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Edmonton
#6
My advice would be to purchase your first property as soon as you can and with any means necessary to start building equity, that you can quickly springboard into other properties. I started with a single with a basement suite in 2000 when I was 26 years old, with 5% down. I was fortunate at the time to have a high paying job and could qualify. I understand it's tough to qualify for a property for young people these days.
 

Alvaro Sanchez

Ottawa-Gatineau Investor
Registered
Jun 5, 2009
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AlvaroSanchez.ca
#7
Good for you, I wish I had the resources that you have now back when I was your age. Keep following your gut but make sure to find a mentor (no need to be a paid mentor, find a win-win arrangement). For a rookie your Rule 1 - ONLY listen to people who are doing it or have done it. In real state, there is a lot of people who just talk but do not walk the talk.
 

bb2

Frequent Forum Member
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Sep 10, 2007
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edmonton
www.vivarenttoown.com
#8
Work hard and put in extra hours at work, pick up a second job at Tim’s or something alike. At 20yrs old, live with your parents for another year or 2, (even room and board is cheaper then moving out) Drive a cheap vehicle, or walk, take a bike or public transport to work. And if you have a girlfriend that is not going to be THE partner for life then don’t spend to much money on her. Or do without.
With FT employment you should be able to save 20-40K or more in a 2yr timespan.

Becoming a member of a club and attending meetings will possibly have you gain knowledge but it doesn’t make you a RE Investor.
So, SAVE SAVE SAVE SAVE SAVE!!!!!!!
Cheers and good luck.
This is very good advice. Do not go into debt!


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Colin Forrest

Investing with Integrity
REIN Member
Aug 27, 2012
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#9
Dylan, the fact that you are: (a) thinking about real estate as an investment vehicle and (b) have joined REIN not only puts you light years ahead of your peers but suggests that you have an entrepreneurial spirit. There is a ton of good advise listed above so I won't add anything else, primarily because I don't feel I have a full enough picture of where you are financially, educationally or emotionally.

For instance, on the education side, at 20 years old I would need to ask if you are attending any post-secondary schools? If not, why not? Is so, where? This could answer some of the location challenges of where to invest. Financially, at 20 like most young persons you are not sitting on a pile of cash. If you are, then you are ahead of many. If not, do you have any access to capital for investing? If no, then take the sage advise above and do what it takes to save. If by chance you do, the type of investment property will depend on how much you have to invest. Emotionally, are you willing to do what it takes? There are different ways to go about this but none are easy and success means that sacrifice is often required. Are you willing to relocate perhaps? How flexible are you? These are just some of the questions that you need to ask yourself. The journey is worth it and I'm sure I speak for many in that I wish I had your vision and started earlier. Best of luck!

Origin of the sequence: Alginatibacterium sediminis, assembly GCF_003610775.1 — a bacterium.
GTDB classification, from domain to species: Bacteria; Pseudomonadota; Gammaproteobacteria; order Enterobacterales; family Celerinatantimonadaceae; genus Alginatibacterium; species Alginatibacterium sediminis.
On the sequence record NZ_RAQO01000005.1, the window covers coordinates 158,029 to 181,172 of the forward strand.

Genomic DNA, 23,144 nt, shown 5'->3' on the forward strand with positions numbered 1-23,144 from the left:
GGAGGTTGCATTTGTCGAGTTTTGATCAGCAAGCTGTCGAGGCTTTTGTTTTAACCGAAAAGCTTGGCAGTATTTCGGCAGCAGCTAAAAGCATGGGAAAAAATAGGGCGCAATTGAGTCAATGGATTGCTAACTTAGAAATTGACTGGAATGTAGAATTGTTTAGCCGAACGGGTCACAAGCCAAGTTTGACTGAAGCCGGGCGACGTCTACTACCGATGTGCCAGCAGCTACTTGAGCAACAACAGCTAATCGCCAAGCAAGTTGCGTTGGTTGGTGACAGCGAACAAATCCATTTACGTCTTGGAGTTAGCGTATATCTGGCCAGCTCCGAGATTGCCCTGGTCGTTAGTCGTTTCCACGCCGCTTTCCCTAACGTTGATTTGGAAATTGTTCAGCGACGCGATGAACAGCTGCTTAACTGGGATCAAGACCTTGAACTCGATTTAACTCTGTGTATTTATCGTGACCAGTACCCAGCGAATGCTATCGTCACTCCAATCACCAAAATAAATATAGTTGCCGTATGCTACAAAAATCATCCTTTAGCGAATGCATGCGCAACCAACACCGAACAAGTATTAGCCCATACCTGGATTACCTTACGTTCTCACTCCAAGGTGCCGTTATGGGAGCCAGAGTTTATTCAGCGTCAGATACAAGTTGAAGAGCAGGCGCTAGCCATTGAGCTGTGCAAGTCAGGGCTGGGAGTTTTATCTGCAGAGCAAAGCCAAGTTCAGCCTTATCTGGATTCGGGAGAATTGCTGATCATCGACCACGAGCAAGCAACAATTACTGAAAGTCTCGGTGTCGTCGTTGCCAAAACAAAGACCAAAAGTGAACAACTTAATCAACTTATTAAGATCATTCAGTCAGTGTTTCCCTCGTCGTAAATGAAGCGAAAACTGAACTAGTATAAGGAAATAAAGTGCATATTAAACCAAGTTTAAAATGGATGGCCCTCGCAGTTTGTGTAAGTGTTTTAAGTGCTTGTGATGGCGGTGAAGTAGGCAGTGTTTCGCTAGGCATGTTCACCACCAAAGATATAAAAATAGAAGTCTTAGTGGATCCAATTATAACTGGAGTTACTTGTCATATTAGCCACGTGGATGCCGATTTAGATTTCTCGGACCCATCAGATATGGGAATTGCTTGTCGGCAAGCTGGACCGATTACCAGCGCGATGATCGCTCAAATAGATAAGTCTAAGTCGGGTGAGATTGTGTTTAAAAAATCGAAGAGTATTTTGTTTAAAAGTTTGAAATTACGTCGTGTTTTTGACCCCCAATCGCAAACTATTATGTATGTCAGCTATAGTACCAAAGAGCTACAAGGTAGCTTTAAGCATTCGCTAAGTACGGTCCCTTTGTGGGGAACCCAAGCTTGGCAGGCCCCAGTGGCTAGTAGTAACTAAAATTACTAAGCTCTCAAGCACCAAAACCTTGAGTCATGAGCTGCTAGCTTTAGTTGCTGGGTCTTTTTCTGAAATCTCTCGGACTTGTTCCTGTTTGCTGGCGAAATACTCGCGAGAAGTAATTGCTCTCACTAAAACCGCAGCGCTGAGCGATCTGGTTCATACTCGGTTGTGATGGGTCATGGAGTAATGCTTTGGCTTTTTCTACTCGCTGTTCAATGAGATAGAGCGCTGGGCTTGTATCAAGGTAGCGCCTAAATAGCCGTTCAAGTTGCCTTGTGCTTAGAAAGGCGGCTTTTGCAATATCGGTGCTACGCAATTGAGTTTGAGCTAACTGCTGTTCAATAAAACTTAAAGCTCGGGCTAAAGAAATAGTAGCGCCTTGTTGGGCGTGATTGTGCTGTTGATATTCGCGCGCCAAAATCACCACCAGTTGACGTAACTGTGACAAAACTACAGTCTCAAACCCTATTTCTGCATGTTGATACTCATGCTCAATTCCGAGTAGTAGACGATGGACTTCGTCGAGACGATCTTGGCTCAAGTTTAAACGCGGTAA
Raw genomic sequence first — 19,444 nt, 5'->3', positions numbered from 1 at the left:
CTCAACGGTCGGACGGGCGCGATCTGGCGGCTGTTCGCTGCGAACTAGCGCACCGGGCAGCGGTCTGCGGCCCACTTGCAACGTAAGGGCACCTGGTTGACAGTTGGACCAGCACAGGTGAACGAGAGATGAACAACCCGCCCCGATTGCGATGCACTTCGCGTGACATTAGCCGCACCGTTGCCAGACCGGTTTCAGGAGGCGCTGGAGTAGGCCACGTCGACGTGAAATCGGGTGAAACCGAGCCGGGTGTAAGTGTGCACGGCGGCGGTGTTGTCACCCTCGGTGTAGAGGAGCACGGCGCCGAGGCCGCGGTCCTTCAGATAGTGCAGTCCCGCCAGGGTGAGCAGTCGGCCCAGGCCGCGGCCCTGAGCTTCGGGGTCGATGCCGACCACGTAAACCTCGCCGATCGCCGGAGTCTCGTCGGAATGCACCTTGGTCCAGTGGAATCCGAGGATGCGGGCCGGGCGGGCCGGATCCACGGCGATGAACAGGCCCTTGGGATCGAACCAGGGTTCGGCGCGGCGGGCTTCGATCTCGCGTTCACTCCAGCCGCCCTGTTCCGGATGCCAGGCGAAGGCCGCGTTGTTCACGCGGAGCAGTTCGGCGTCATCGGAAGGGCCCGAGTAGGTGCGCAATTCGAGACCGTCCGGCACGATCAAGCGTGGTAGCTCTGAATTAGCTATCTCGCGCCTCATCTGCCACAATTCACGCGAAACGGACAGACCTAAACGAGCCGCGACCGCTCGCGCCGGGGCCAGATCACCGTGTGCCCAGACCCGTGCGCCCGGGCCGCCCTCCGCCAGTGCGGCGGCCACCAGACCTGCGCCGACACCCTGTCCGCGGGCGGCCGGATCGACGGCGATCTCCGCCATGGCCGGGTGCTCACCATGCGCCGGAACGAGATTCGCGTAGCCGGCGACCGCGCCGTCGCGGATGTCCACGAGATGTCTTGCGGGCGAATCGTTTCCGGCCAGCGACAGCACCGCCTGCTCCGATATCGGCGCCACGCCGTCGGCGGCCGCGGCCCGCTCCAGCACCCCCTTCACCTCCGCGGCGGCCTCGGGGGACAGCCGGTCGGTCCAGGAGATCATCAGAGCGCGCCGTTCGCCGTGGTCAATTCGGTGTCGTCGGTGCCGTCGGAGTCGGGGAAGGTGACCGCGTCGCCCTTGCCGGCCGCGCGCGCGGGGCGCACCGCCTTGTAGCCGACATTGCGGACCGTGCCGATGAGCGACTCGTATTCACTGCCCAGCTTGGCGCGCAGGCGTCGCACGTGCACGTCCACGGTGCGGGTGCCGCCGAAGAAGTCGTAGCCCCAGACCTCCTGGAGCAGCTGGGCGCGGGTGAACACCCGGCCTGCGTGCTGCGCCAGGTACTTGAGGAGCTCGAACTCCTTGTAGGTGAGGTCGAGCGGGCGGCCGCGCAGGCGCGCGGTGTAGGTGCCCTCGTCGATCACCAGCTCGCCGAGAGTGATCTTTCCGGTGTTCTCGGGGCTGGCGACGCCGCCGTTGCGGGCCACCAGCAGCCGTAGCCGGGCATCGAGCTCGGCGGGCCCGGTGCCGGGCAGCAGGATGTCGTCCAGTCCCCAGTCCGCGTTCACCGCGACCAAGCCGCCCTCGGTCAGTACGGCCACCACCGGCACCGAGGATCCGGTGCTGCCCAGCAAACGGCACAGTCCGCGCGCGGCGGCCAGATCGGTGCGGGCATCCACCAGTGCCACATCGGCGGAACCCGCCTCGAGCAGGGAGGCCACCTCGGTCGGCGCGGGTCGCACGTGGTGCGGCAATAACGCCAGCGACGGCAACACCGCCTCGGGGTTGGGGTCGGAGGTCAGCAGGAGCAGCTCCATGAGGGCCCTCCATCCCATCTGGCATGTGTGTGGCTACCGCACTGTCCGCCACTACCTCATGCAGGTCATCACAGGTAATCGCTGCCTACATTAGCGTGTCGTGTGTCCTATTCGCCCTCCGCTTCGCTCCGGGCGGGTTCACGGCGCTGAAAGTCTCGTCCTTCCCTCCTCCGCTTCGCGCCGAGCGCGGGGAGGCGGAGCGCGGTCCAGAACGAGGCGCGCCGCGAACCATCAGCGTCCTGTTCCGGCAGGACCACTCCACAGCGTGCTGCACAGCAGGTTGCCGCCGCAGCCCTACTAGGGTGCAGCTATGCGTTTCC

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dylancaharel

New Forum Member
REIN Member
May 25, 2018
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#10
Thank you everyone for the feedback. I’ve taken note of everything suggested. To answer a few questions asked above, I’m still living at home and I have a full time job at an oil refinery in Edmonton I’m working 60 hours a week. I’m also going to NAIT part time in the evenings taking power engineering then hopefully taking more financial themed courses after I’m done the power engineering. If anyone is able to provide any more specific advice with a little more background it’s always appreciated. As well one of my other focuses is to gain more financial intelligence so if anyone has any suggestions for books, videos, articles, courses, or mentor ships I’d be sure to have a look. Thanks for everything!


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garry lee

New Forum Member
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Jun 30, 2016
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#12
If you plan on investing in the stock market at some point, please read John degoey’s - the professional financial advisor IV. It lays out clear expectations of financial advice. Most people have unrealistic expectations of the stock market.


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Matt Crowley

Senior Forum Member
Registered
Dec 14, 2013
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#13